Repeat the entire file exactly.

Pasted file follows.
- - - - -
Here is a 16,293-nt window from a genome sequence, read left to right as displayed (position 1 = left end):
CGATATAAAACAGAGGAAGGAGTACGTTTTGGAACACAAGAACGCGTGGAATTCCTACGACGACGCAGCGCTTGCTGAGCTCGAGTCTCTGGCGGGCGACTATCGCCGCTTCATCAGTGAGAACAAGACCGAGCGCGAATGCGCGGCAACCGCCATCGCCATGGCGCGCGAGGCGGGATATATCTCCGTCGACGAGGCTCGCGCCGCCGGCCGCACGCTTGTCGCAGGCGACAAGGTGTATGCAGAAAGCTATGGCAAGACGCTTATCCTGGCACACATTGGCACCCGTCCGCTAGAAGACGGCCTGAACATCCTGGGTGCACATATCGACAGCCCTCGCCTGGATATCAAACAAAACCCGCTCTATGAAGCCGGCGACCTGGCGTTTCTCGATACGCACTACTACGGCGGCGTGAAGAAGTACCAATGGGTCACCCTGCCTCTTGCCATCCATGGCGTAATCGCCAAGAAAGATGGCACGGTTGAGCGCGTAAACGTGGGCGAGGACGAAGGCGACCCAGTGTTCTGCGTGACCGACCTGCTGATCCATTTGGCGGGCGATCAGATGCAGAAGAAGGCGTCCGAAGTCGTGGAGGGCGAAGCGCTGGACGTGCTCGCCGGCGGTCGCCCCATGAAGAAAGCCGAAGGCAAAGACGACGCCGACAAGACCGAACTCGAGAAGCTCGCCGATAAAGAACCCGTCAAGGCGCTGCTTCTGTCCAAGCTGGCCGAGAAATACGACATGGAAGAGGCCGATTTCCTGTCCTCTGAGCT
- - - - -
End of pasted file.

Here is a 16,293-nt window from a genome sequence, read left to right as displayed (position 1 = left end):
CGATATAAAACAGAGGAAGGAGTACGTTTTGGAACACAAGAACGCGTGGAATTCCTACGACGACGCAGCGCTTGCTGAGCTCGAGTCTCTGGCGGGCGACTATCGCCGCTTCATCAGTGAGAACAAGACCGAGCGCGAATGCGCGGCAACCGCCATCGCCATGGCGCGCGAGGCGGGATATATCTCCGTCGACGAGGCTCGCGCCGCCGGCCGCACGCTTGTCGCAGGCGACAAGGTGTATGCAGAAAGCTATGGCAAGACGCTTATCCTGGCACACATTGGCACCCGTCCGCTAGAAGACGGCCTGAACATCCTGGGTGCACATATCGACAGCCCTCGCCTGGATATCAAACAAAACCCGCTCTATGAAGCCGGCGACCTGGCGTTTCTCGATACGCACTACTACGGCGGCGTGAAGAAGTACCAATGGGTCACCCTGCCTCTTGCCATCCATGGCGTAATCGCCAAGAAAGATGGCACGGTTGAGCGCGTAAACGTGGGCGAGGACGAAGGCGACCCAGTGTTCTGCGTGACCGACCTGCTGATCCATTTGGCGGGCGATCAGATGCAGAAGAAGGCGTCCGAAGTCGTGGAGGGCGAAGCGCTGGACGTGCTCGCCGGCGGTCGCCCCATGAAGAAAGCCGAAGGCAAAGACGACGCCGACAAGACCGAACTCGAGAAGCTCGCCGATAAAGAACCCGTCAAGGCGCTGCTTCTGTCCAAGCTGGCCGAGAAATACGACATGGAAGAGGCCGATTTCCTGTCCTCTGAGCT